Executors, or personal representatives, handle the administrative duties of the estate and stand in the place of the decedent. This affords executors a certain amount of authority. A beneficiary is someone who has an interest in the decedent's property. Often a beneficiary is a close friend or family member who takes something from the will. While executor authority may be broad, it does not necessarily allow him to evict a beneficiary from property.
An executor does not necessarily have the authority to evict someone from the decedent's property. Foremost, an executor has no authority to act until the probate court bestows letters of testamentary to the executor; this generally requires a court hearing. Next, executor powers such as the ability to sell property, divide the decedent's estate and other authority does not, in and of itself, grant the executor the ability to evict. Facts and circumstances of the case are also determinative.
Beneficiary in Possession
Another critical issue is what right, if any, the beneficiary in possession of the property has to the property. If, for example, the decedent left a will leaving the home to a named beneficiary (Bill, for instance), then Bill has a valid right to be on the property, and an executor likely will not be able to evict him. Unless the gift is somehow invalid, the court will follow the decedent's instructions and allow Bill to remain on the property, even if the executor or the other beneficiaries do not think it fair or the proper result.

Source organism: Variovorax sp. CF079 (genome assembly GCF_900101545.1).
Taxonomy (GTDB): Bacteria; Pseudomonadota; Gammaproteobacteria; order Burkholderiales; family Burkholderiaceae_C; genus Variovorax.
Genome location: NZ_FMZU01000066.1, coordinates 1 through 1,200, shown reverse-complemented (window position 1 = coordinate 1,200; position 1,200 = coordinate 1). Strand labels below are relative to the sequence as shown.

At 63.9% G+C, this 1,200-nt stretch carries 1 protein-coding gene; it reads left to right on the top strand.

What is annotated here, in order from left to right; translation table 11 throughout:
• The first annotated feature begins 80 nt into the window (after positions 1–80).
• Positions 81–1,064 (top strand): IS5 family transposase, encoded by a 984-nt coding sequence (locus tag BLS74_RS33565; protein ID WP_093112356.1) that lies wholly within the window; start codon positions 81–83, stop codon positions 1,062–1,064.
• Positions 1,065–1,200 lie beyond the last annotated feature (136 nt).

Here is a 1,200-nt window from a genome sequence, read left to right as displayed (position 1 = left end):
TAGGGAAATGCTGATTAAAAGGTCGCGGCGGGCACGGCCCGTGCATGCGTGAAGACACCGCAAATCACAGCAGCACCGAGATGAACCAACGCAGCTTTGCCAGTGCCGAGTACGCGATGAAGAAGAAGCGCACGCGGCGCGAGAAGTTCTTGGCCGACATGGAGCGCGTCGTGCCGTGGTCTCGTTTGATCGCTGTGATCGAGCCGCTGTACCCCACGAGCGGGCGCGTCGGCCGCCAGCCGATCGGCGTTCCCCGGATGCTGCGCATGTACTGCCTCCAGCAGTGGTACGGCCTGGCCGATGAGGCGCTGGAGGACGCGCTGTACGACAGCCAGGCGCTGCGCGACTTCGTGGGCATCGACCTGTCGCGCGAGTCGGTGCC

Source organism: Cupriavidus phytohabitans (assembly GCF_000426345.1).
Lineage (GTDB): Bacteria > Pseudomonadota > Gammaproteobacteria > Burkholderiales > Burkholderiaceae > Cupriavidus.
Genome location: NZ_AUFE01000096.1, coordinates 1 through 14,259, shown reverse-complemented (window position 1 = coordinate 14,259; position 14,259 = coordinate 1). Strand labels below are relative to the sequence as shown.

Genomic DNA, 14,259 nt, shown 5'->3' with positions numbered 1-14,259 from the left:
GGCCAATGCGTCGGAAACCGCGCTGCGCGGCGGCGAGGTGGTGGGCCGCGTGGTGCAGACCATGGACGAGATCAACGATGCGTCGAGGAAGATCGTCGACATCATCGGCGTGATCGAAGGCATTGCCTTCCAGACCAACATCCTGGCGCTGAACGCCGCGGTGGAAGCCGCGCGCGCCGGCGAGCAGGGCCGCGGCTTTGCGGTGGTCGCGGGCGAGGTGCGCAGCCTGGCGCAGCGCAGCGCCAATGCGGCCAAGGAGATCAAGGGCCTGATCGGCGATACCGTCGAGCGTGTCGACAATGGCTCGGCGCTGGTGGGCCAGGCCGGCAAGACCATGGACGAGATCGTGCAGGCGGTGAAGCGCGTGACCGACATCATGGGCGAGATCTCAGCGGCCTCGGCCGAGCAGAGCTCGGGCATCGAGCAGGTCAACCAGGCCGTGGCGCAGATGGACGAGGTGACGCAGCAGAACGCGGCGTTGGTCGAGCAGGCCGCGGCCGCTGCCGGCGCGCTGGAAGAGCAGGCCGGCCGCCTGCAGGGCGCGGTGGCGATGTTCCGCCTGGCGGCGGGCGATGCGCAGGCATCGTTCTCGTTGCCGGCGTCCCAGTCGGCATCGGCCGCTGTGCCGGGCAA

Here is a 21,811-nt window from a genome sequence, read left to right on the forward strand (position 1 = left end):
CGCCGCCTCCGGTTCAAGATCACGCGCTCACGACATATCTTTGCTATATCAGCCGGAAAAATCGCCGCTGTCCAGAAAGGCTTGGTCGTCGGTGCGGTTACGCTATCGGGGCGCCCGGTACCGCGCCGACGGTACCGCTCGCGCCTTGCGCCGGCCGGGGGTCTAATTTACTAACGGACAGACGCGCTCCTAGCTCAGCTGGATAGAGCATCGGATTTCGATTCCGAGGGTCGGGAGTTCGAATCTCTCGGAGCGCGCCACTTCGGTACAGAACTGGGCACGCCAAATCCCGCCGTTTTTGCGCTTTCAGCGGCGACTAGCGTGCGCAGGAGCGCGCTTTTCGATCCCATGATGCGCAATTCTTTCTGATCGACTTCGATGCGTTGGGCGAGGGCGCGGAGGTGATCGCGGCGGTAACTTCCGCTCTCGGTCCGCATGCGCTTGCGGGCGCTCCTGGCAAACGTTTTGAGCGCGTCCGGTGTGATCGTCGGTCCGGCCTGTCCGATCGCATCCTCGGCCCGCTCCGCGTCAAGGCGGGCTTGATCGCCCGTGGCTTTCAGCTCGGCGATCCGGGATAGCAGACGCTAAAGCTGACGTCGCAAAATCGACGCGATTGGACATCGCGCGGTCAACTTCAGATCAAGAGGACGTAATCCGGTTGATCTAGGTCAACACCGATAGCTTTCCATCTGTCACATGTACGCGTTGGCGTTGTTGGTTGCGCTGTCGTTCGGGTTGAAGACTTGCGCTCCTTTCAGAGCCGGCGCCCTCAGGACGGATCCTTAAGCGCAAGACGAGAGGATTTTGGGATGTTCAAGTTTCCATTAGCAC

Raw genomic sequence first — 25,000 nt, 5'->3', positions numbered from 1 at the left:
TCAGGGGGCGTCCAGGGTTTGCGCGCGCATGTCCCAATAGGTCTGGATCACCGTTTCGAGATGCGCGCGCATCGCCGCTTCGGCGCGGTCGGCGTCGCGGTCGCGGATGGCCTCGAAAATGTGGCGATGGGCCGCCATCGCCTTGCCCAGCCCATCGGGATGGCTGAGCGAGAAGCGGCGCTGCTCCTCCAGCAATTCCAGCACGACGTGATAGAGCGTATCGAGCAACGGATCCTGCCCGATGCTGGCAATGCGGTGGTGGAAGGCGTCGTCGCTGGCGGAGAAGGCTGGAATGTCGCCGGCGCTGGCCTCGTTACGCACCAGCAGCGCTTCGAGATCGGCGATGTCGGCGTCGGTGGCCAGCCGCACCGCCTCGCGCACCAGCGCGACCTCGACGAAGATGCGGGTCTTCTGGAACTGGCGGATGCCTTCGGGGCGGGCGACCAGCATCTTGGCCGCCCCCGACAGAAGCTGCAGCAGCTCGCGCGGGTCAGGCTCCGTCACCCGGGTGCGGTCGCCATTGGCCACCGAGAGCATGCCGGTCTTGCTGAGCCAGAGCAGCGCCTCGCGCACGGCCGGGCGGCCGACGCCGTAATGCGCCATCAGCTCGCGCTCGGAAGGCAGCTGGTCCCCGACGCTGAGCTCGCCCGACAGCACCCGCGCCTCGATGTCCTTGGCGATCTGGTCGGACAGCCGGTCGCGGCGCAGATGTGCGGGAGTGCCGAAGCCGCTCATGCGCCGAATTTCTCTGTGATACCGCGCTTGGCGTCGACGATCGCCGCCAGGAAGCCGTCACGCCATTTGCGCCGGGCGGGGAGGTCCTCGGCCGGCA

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Lack of Standing
"Standing" is a legal term referring to a party's ability to bring a lawsuit. An executor may lack the necessary standing to bring an eviction action against the beneficiary. For example, in one New York case, an executor sought to evict the beneficiary (an infant) and the beneficiary's mother from a condominium that the beneficiary had a valid interest in, because the mother had not been paying the use and occupancy fees; the executor had been. The trial court initially allowed the executor to maintain the action, but at the appellate level, the ruling was reversed. The executor was found to have no interest or title in the condominium, and therefore could not maintain an eviction action.
The matter may turn on other issues. For example, even if the executor could maintain the action against the beneficiary, the executor should still follow the applicable eviction laws regarding notice and proper service of the summons and complaint. In a California case, the executors of an estate sought to evict a tenant from the decedent's property. The court held that the tenant was never properly served with a summons or complaint, so the court that originally granted the eviction had no jurisdiction to do so. Because of the legal nature of this matter, readers should seek independent legal advice before proceeding.